Campaign finance reports also indicate that Perata is muddying the waters between the cancer-research measure and his mayoral campaign in ways that raise legal and ethical questions. Under California law, it is illegal for a candidate to use funds from a statewide ballot-measure committee with no contribution limits to support a campaign for an office that does have donation limits. Nonetheless, Perata has hired at least three consultants to work on both campaigns, raising questions as to whether they are being paid by the cancer-research committee to work on his mayoral campaign, in violation of state law.

Moreover, interviews with campaign figures and Perata’s own finance reports reveal little evidence that the highly paid consultants are doing much work on behalf of the cancer-research initiative. But at least two of the consultants, Tiffany Whiten and Christina Niehaus, have played prominent roles in his mayoral effort.

“He has to be very careful that the ballot measure is not paying for the mayoral campaign,” said Bob Stern, president of the Center for Governmental Studies in Los Angeles and former general counsel to the California Fair Political Practices Commission. “That’s the problem when you have a candidate campaign and a ballot-measure campaign at the same time.”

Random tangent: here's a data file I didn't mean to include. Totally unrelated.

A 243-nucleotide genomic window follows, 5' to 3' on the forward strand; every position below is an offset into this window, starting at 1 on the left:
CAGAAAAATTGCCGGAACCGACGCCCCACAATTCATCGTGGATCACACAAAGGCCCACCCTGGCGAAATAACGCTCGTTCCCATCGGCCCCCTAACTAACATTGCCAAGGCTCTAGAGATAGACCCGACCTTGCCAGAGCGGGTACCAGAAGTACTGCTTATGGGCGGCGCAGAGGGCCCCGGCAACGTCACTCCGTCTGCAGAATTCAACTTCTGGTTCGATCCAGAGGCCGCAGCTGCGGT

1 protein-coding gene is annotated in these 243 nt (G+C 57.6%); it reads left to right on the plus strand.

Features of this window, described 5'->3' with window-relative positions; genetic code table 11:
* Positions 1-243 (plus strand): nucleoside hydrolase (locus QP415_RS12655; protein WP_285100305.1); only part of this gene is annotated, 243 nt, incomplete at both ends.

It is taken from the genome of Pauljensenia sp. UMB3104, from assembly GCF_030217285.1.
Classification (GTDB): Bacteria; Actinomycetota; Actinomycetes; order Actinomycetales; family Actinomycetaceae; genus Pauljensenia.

Perata spokesman Jason Kinney said the former senator has been scrupulous about keeping the two campaigns’ expenditures separate, although he acknowledged that the committees share office space and personnel. Kinney said helping the cause to cure cancer has been a “personal passion” for Perata “for a long time.”

But campaign finance records raise doubts about whether Perata is really serious about helping the tobacco-tax measure win. The ex-senator seems to be using the cancer-research committee to fund his legendarily lavish lifestyle. Money that could have been saved for the battle against Big Tobacco has been used to dine at posh restaurants and stay at luxury hotels, including the Inn at Spanish Bay in Pebble Beach, campaign finance records show. Perata has labeled these expenditures as “fund-raising” activities, but there is no evidence from his finance reports that he actually raised any money during these events.